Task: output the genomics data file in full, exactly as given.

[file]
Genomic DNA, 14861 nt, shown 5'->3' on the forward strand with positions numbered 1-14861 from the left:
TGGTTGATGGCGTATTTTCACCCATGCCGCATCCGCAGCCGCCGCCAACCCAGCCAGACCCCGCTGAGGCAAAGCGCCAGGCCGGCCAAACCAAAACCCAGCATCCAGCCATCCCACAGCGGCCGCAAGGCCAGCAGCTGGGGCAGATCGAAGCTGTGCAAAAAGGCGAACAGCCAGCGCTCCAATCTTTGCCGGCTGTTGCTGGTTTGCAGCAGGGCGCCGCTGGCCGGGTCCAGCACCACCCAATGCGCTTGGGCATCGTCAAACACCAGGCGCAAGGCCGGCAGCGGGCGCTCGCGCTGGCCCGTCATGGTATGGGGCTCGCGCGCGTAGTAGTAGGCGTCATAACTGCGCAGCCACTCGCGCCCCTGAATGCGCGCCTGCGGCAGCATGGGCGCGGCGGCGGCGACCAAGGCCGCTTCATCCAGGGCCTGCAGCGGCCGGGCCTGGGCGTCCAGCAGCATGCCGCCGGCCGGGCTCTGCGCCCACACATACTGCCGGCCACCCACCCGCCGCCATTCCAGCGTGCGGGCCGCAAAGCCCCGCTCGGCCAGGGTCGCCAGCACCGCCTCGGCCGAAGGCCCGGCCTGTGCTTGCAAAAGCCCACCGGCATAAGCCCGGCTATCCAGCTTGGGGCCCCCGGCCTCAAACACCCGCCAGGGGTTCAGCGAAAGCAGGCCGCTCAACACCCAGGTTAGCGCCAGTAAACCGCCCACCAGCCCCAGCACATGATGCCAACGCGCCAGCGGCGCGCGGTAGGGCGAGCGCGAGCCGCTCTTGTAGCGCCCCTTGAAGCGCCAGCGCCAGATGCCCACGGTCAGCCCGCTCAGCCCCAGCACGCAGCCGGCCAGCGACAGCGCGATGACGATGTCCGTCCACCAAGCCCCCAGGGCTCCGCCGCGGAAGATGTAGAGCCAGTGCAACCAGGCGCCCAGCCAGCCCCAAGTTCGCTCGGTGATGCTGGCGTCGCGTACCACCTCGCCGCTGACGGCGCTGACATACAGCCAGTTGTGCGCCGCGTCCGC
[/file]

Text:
Genomic DNA, 14861 nt, shown 5'->3' on the forward strand with positions numbered 1-14861 from the left:
TGGTTGATGGCGTATTTTCACCCATGCCGCATCCGCAGCCGCCGCCAACCCAGCCAGACCCCGCTGAGGCAAAGCGCCAGGCCGGCCAAACCAAAACCCAGCATCCAGCCATCCCACAGCGGCCGCAAGGCCAGCAGCTGGGGCAGATCGAAGCTGTGCAAAAAGGCGAACAGCCAGCGCTCCAATCTTTGCCGGCTGTTGCTGGTTTGCAGCAGGGCGCCGCTGGCCGGGTCCAGCACCACCCAATGCGCTTGGGCATCGTCAAACACCAGGCGCAAGGCCGGCAGCGGGCGCTCGCGCTGGCCCGTCATGGTATGGGGCTCGCGCGCGTAGTAGTAGGCGTCATAACTGCGCAGCCACTCGCGCCCCTGAATGCGCGCCTGCGGCAGCATGGGCGCGGCGGCGGCGACCAAGGCCGCTTCATCCAGGGCCTGCAGCGGCCGGGCCTGGGCGTCCAGCAGCATGCCGCCGGCCGGGCTCTGCGCCCACACATACTGCCGGCCACCCACCCGCCGCCATTCCAGCGTGCGGGCCGCAAAGCCCCGCTCGGCCAGGGTCGCCAGCACCGCCTCGGCCGAAGGCCCGGCCTGTGCTTGCAAAAGCCCACCGGCATAAGCCCGGCTATCCAGCTTGGGGCCCCCGGCCTCAAACACCCGCCAGGGGTTCAGCGAAAGCAGGCCGCTCAACACCCAGGTTAGCGCCAGTAAACCGCCCACCAGCCCCAGCACATGATGCCAACGCGCCAGCGGCGCGCGGTAGGGCGAGCGCGAGCCGCTCTTGTAGCGCCCCTTGAAGCGCCAGCGCCAGATGCCCACGGTCAGCCCGCTCAGCCCCAGCACGCAGCCGGCCAGCGACAGCGCGATGACGATGTCCGTCCACCAAGCCCCCAGGGCTCCGCCGCGGAAGATGTAGAGCCAGTGCAACCAGGCGCCCAGCCAGCCCCAAGTTCGCTCGGTGATGCTGGCGTCGCGTACCACCTCGCCGCTGACGGCGCTGACATACAGCCAGTTGTGCGCCGCGTCCGC